A Mosotho in China, this is my experience with the lockdown and COVID-19

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Photo by Jusdevoyage on Unsplash

The long awaited winter break was eventually here. My first semester results were in, I had passed and the only thing left for me to do was enjoy the break. What better way to do it than visit a friend in another city, make new friends and have a good time? That is exactly what I did.

Everyday was a chance to try out new food, learn more cultural facts and enjoy drinks in an environment saturated by curious smiles and laughter. As the Chinese New Year approached, the very first Chinese friend I made extended an invitation for me to spend it with him and his family.

In a few days, I was part of the most populous migration on earth. I left where I was in the morning, got to my place and caught a speed train to my friend’s city.

The welcome was so warm that I got instant reassurance that I made the correct decision to visit. A few days later, there was news about the corona virus gaining traction across Chinese and global news platforms.

The Chinese New Year was over even before it started. There were warnings that flights were being canceled, roads to certain places being shut and other measures to contain the virus being implemented. That was my queue to get back to my place. Therefore, a few days after we had the cherished New Year dinner, I relocated.

After the Chinese New Year, there are family gatherings to exchange gifts. That tradition had to be sidelined given the situation, even weddings had to be postponed.

I got back to my place before the peak of the virus. After about a week, there were checkpoints at the community entrances. I possessed three masks I had gotten from my friend which I wore when I knew I was going to possibly hazardous areas.

One such occasion was when we went shopping at a nearby supermarket. We got on the bus and entered the supermarket. While moving around the aisles stocking up our trolleys, an elderly Chinese man coughed as I passed next to him. Although he was wearing a surgical mask, I rushed holding my breath until I got to a safe distance then laughed at myself.

The lockdown intensified a few days later when there was one case discovered at a community close to ours. We registered our passports and addresses. In addition to temperature testing, we had to produce our identification documents wearing a surgical mask whenever we had to go out.

Khothatso Kolobe

The community entrance was manned day and night by community members who exchanged shifts. There was a point in time that only one person per household would be allowed to leave for shopping after every two days.

During the week the virus was expected to peak, the number of days was increased to three. Given how bohemian I am, I felt like my soul was given a death sentence. Amidst all this, shops close to the community were opened at designated hours, which made it easy to get daily necessities once in a while.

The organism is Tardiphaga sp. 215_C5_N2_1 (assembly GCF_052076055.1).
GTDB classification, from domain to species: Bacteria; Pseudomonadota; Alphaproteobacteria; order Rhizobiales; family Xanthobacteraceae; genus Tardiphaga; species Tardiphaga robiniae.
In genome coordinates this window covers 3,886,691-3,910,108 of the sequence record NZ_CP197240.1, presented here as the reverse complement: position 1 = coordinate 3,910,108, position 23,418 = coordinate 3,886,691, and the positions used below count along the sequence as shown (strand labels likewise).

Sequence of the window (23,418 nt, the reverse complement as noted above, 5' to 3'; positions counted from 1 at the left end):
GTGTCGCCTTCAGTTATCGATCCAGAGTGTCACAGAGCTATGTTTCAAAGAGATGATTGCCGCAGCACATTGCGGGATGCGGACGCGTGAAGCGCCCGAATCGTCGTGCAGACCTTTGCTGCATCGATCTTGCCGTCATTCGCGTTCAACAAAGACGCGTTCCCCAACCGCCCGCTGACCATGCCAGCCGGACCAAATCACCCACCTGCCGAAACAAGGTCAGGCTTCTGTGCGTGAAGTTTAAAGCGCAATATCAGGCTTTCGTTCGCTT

To this day, I still think the Chinese government handled the outbreak the best way possible given the versatile circumstances.

How did I survive?

By reading books on subjects I was interested in. There was a clarion call for people to use their lockdown time productively in various ways including playing online games such as chess, pursuing an online course, to mention but a few.

Furthermore, Chinese entertainment applications offered access to movies and television series. I ignored the news because I noticed my friends get scared and depressed.

On mental health, there were also websites and online communities offering relief and advice. I followed safety procedures which included eating healthy foods, regular exercise and practicing proper hygiene.

I must admit that communication with family and friends, in and outside China came in handy. The funny memes and videos about the virus went a long way because any given day, I would rather laugh than panic and stress. This is not to be in denial of reality, but to handle it calmly and strategically.

As I write this, things are almost back to normal in my community. The take home message is that we have to obey suggestions from experts for our safety and the well-being of those we care about.

Facts keep getting discovered about COVID 19 and one article is obviously a tip of the iceberg. What is most important is to take care of our minds and bodies so that we survive this challenging epoch. Even if hands look clean, they can still be dirty!

Remember, even if hands look clean, they can still be dirty. Avoid touching your eyes, nose, and mouth with unwashed hands. And, always cover your mouth when you cough or sneeze!

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